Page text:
My kids already play games and their favorites include:

LEGO Indiana Jones/Star Wars/Batman/Pirates
My kids love these games and I like them a lot too, so it's a win win.

Minecraft
Same as above really.

Angry Birds
All versions will do.

Skylanders
The last one (Swap force) seem to have much better gameplay than previous versions too.

They do play other games as well, but these are the main ones I'd recommend.

My list at this moment in introduction order(I made it when became uncle)
0.MS Paint (I'm not joking, that is really good way to became proficient with mouse and keyboard)
1.Minecraft
2.Adventure games (I could fill all list with them so I grouped them in one category)-The Longest Journey, Dreamfall, Runaway1+2+3, Syberia
3.Strategy/tactical games- C&C:TS/FS, X-Com, UFO
4.Bunch of old good RPGs- Baldur's Gate, Arcanum, Planscape, Neverwinter Nights, Fallout (as a last entry)
5.More mature games- System Shock 2, Deus Ex +IW+HR, Bioshock
And after all that hopefully the kid will be grown up enough and ready for the world (who needs things like chemistry, physics, ethics and philosophy, when you have knowledge in computer games?)

P.S.Yes those are not 5 games, so what if I am cheater? My list- my rules.
P.P.S. I know, I know, it is your topic with pre-set rules, but what you need is to realize is SHUT THE FUCK UP!!!

Legend Of Zelda
Super Mario Bros.
Then after a month or two, Super Meat Boy
Then after that, whatever they want. The worst is now over.

I could always give my kids "The talk" with Katawa Shoujo.

They'll get it. Or fight over whether or not Shizune's or Rin's route is more deep and meaningfull.

I've often had a fantasy of having a child and sheltering them so completely from the gaming world that I could convince them that games are actually where they were years ago. "Here is a SNES," I would say, "It's the newest, greatest thing!" They would progress to the N64 and Gamecube, play starcraft and diablo 2, experience the Gameboys, and when the time is right, I would say, "Surprise! We're actually decades in the future! Here is your Super Gamebox 10, enjoy."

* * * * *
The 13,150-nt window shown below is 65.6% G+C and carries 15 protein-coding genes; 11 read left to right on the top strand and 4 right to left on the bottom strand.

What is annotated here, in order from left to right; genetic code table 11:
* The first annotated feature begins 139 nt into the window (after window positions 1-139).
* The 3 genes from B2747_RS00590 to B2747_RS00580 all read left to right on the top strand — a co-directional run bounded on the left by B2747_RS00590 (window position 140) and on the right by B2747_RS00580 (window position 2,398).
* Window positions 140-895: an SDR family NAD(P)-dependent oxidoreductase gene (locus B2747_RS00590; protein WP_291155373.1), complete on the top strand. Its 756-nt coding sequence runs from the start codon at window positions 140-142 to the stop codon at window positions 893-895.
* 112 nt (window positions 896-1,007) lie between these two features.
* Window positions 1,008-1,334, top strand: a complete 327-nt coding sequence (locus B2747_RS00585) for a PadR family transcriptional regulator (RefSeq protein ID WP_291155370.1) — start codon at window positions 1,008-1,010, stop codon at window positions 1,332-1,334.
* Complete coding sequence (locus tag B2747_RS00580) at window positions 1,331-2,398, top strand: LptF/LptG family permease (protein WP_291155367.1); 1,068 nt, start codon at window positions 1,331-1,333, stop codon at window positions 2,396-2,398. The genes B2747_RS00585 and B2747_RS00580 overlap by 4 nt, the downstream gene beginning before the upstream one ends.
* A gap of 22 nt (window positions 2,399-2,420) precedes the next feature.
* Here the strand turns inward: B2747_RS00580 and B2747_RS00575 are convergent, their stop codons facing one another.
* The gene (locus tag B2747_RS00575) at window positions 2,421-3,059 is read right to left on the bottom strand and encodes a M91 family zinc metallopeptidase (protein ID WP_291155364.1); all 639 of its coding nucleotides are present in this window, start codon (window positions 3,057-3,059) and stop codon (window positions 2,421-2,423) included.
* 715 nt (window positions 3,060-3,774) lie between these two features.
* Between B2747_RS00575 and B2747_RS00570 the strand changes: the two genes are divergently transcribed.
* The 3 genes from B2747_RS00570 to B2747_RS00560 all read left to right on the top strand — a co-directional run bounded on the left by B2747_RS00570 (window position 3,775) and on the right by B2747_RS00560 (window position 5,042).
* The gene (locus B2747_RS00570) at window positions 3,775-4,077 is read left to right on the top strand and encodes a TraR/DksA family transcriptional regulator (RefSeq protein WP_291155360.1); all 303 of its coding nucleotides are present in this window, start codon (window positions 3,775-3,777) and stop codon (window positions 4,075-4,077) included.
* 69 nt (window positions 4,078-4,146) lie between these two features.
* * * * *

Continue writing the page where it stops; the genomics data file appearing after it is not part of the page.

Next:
But mostly I secretly wish someone would do that to me, and I could suddenly find myself decades in the future...

What if they don't like video games? And if they do, wouldn't you rather them make their own experiances and have their own set of childhood games they base their nostalgia on?

I mean sure make suggestions and what not, like any form of media it's great to share and what not, but I figure just let kids do what they want to do.

bug_of_war:
What if they don't like video games? And if they do, wouldn't you rather them make their own experiances and have their own set of childhood games they base their nostalgia on?

I mean sure make suggestions and what not, like any form of media it's great to share and what not, but I figure just let kids do what they want to do.

If they consistently don't like to play the games you show them, then it would probably be wise to back off. However, if they do like games, I think it is okay for you to show them the games. Assuming you are a gaming adult, you know what games are appropriate for their age, and worth their time in terms of gameplay (if its the right difficulty, and if it is engaging). Personally, I wish someone was their to show me all the classic and amazing games that I had no idea about when I was a kid. All I played was Tony Hawk and Battlefront. Those aren't bad games at all (I grew up with them), but there are so many I could have experienced along side them.